The effects of domestic violence, child abuse, and parenting stress on psychological distress in children
by Ellens, Jeffrey K., Ph.D., UNIVERSITY OF CALIFORNIA, SANTA BARBARA, 2008, 106 pages; 3347597

Abstract:

Studies investigating the effects of both witnessing domestic violence and being physically abused have been plagued by a series of mixed findings. In addition, most studies in the family violence literature have been descriptive rather than theoretical, resulting in a shortage of literature examining the mechanisms by which family violence negatively impacts children. The present study examined the impact of being exposed to one versus two forms of family violence. Additionally, this investigation explored the relationship between maternal parenting stress and child adjustment problems after witnessing or experiencing abuse.

It was hypothesized that children exposed to domestic violence and child abuse would show more severe adjustment problems than children exposed to domestic violence only. It was further hypothesized that there would be a significant relationship between maternal parenting stress and subsequent child adjustment problems.

Data were collected from the retrospective interviews of the closed case files of 93 mother-child dyads who received services at a non-profit child abuse agency. Based on intake data, participants were categorized into (1) children who witnessed domestic violence but were not physically abused (witnesses only), and (2) children who witnessed domestic violence and were also physically abused (abused witnesses). Child adjustment problems were measured using both The Child Behavior Checklist (Achenbach, 1991a) and the Trauma Symptom Checklist for Children (Briere, 1996), and maternal parenting stress was measured using the Parenting Stress Index (Abidin, 1995).

Results indicated that children from the abused witnesses group were no more likely to show adjustment problems than children from the witnesses only group. This finding held true across both maternal and child self-report data. Other findings indicated a significant relationship between maternal parenting stress and child adjustment problems. Specifically, 40% of the variance in children's internalizing and externalizing problems was explained by maternal parenting stress. Implications and directions for future research are discussed.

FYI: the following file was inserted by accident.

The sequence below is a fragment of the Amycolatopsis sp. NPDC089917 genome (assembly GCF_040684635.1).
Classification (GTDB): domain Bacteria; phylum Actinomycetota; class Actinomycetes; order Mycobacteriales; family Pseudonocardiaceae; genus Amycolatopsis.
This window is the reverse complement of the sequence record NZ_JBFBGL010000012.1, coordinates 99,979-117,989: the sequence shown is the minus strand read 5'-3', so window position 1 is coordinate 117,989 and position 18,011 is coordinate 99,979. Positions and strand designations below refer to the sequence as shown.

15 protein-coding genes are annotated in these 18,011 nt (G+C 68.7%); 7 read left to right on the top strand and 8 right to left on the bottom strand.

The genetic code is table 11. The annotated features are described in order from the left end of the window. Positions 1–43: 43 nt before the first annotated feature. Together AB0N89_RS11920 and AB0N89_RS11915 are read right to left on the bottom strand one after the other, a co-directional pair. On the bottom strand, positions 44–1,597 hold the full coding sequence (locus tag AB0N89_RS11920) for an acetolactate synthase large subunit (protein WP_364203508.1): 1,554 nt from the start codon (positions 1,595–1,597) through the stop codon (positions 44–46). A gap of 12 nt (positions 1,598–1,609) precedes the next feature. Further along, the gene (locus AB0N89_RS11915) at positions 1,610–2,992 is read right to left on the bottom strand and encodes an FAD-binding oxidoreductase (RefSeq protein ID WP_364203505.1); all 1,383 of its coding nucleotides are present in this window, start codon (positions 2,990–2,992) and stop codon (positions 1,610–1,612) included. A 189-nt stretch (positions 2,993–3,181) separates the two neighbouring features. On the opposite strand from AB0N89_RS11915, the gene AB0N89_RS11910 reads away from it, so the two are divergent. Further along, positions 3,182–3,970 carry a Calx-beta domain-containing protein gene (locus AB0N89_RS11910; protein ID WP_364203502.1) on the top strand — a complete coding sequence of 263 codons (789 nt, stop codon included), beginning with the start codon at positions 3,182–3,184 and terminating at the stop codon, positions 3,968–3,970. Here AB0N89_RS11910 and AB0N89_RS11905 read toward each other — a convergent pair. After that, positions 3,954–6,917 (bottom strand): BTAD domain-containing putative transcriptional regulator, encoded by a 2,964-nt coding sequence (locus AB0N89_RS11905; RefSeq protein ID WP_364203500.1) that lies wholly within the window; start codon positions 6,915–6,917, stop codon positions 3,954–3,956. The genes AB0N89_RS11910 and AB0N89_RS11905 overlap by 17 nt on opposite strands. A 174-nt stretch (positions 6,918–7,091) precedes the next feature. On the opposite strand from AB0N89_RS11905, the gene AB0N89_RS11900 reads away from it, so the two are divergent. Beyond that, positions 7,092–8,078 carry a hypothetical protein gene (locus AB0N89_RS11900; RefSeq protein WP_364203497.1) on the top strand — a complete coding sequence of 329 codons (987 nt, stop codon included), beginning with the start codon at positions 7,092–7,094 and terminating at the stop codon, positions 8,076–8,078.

AdviserMerith Cosden
SchoolUNIVERSITY OF CALIFORNIA, SANTA BARBARA
SourceDAI/B 70-02, Apr 2009
Source TypeDissertation
SubjectsDevelopmental psychology; Clinical psychology; Individual & family studies
Publication Number3347597
Adobe PDF Access the complete dissertation:
 

» Find an electronic copy at your library.
  Use the link below to access a full citation record of this graduate work:
  http://gateway.proquest.com/openurl%3furl_ver=Z39.88-2004%26res_dat=xri:pqdiss%26rft_val_fmt=info:ofi/fmt:kev:mtx:dissertation%26rft_dat=xri:pqdiss:3347597
  If your library subscribes to the ProQuest Dissertations & Theses (PQDT) database, you may be entitled to a free electronic version of this graduate work. If not, you will have the option to purchase one, and access a 24 page preview for free (if available).

About ProQuest Dissertations & Theses
With over 2.3 million records, the ProQuest Dissertations & Theses (PQDT) database is the most comprehensive collection of dissertations and theses in the world. It is the database of record for graduate research.

The database includes citations of graduate works ranging from the first U.S. dissertation, accepted in 1861, to those accepted as recently as last semester. Of the 2.3 million graduate works included in the database, ProQuest offers more than 1.9 million in full text formats. Of those, over 860,000 are available in PDF format. More than 60,000 dissertations and theses are added to the database each year.

If you have questions, please feel free to visit the ProQuest Web site - http://www.proquest.com - or call ProQuest Hotline Customer Support at 1-800-521-3042.